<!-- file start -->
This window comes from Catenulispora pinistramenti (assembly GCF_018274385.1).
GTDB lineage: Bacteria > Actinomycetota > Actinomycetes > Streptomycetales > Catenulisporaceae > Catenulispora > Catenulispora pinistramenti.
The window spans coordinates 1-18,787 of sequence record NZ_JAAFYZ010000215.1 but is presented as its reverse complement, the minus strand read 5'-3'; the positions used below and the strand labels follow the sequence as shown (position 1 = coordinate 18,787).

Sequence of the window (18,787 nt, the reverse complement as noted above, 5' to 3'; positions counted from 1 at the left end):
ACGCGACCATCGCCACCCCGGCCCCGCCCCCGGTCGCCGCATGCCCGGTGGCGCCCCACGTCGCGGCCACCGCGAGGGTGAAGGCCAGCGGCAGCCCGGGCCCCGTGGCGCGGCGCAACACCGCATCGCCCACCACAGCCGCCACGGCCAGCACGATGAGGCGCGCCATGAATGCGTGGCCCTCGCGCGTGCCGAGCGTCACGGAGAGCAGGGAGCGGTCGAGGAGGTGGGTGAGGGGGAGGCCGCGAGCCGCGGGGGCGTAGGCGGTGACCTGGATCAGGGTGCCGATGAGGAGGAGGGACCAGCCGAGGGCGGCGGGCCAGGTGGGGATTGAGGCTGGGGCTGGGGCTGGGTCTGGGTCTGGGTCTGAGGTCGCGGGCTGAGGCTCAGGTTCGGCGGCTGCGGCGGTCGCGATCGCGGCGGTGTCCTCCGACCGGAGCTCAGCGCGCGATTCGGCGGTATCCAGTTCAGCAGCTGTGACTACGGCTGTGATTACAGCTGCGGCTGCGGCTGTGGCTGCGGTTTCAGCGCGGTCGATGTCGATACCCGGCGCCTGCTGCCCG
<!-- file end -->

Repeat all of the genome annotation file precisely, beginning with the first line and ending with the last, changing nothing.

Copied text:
This window comes from Catenulispora pinistramenti (assembly GCF_018274385.1).
GTDB lineage: Bacteria > Actinomycetota > Actinomycetes > Streptomycetales > Catenulisporaceae > Catenulispora > Catenulispora pinistramenti.
The window spans coordinates 1-18,787 of sequence record NZ_JAAFYZ010000215.1 but is presented as its reverse complement, the minus strand read 5'-3'; the positions used below and the strand labels follow the sequence as shown (position 1 = coordinate 18,787).

Sequence of the window (18,787 nt, the reverse complement as noted above, 5' to 3'; positions counted from 1 at the left end):
ACGCGACCATCGCCACCCCGGCCCCGCCCCCGGTCGCCGCATGCCCGGTGGCGCCCCACGTCGCGGCCACCGCGAGGGTGAAGGCCAGCGGCAGCCCGGGCCCCGTGGCGCGGCGCAACACCGCATCGCCCACCACAGCCGCCACGGCCAGCACGATGAGGCGCGCCATGAATGCGTGGCCCTCGCGCGTGCCGAGCGTCACGGAGAGCAGGGAGCGGTCGAGGAGGTGGGTGAGGGGGAGGCCGCGAGCCGCGGGGGCGTAGGCGGTGACCTGGATCAGGGTGCCGATGAGGAGGAGGGACCAGCCGAGGGCGGCGGGCCAGGTGGGGATTGAGGCTGGGGCTGGGGCTGGGTCTGGGTCTGGGTCTGAGGTCGCGGGCTGAGGCTCAGGTTCGGCGGCTGCGGCGGTCGCGATCGCGGCGGTGTCCTCCGACCGGAGCTCAGCGCGCGATTCGGCGGTATCCAGTTCAGCAGCTGTGACTACGGCTGTGATTACAGCTGCGGCTGCGGCTGTGGCTGCGGTTTCAGCGCGGTCGATGTCGATACCCGGCGCCTGCTGCCCG